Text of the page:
• Schools Employ Warzone Tech Ahead of Next Mass Shooting

    September 24, 2015

    Tags: ,
    Posted in: Post-Constitution America


    So here we are America. Schools are now using some of the same tech deployed in Iraq and Afghanistan, as well as in some of America’s most crime-ridden neighborhoods, to protect their students against the inevitable next mass shooting. #Pride

    Even more sad, the new devices show we have given up on preventing mass shootings, and are now simply looking for ways to minimize the carnage when they do happen.

    The devices now being installed in a growing number of schools are acoustic sensors (pictured) which listen for the sound of gunfire, and are then able to pinpoint its location and alert authorities.

    Such tools are common on the battlefield and alert soldiers from which direction they are taking incoming fire. The sensors are very good; in urban combat environments, echoes off buildings can confuse a response. The sensors use sophisticated technology to sift out the echoes, and can even estimate range. Some can even make educated guesses on what kind of weapon is being used, based on the sound of the incoming rounds. Cities such as New York also have such sensors installed on streets prone to gun violence.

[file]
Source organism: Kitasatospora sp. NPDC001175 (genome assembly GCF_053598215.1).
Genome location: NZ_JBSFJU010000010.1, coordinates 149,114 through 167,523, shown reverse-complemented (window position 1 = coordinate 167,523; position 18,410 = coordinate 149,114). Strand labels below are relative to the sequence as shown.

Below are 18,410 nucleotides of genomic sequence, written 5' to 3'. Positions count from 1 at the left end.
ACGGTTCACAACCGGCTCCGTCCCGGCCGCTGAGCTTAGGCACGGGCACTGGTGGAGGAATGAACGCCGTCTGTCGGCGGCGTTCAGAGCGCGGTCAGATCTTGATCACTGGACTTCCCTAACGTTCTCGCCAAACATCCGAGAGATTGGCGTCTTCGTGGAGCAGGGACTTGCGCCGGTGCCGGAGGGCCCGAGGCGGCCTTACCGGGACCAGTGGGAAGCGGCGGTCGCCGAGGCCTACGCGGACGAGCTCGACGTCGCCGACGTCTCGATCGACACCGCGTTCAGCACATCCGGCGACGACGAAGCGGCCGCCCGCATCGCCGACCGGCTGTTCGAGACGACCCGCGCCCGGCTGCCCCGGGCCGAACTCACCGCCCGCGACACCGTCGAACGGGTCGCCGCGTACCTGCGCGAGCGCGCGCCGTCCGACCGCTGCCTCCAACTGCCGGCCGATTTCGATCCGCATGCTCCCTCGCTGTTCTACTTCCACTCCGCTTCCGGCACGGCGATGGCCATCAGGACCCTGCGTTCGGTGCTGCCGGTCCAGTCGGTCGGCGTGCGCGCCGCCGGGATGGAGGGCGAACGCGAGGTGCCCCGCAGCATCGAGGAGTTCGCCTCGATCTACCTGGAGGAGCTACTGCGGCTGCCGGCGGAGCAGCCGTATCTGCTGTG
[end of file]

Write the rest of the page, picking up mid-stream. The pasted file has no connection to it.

Back in the Homeland, there’s even an app. If gunfire is detected on campus, the school principal and local law enforcement get an “active shooter alert” sent to their desktop computers and cellphones with precise details about where the shooting occurred in the building. The senors, according to one manufacturer, also integrate with auto-lockdown technologies (that company’s toll-free number is 1-844-SHOT911.)

    Interest in these systems appears to be growing, seeded by the companies that make the devices, and driven by school administrators grappling with how to keep students safe. Inquiries also spike after each school shooting as Americans love them some overreaction.

    And in an America that increasingly relies on the search for new products to peddle, the sensors are also good business. The gunshot-detection systems can cost $10,000 to $100,000 depending on the size of a school.

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  • Recent Comments

    • John Poole said...


      I can imagine some snarky student with a gunshot app on his smart phone getting close enough to these sensors so the whole school could go home early.

      09/24/15 9:50 AM | Comment Link

    • Bruce said...


      Howzabout ricin and homemade (bomb) clock sensors? $HEE$H !

      09/24/15 11:31 AM | Comment Link

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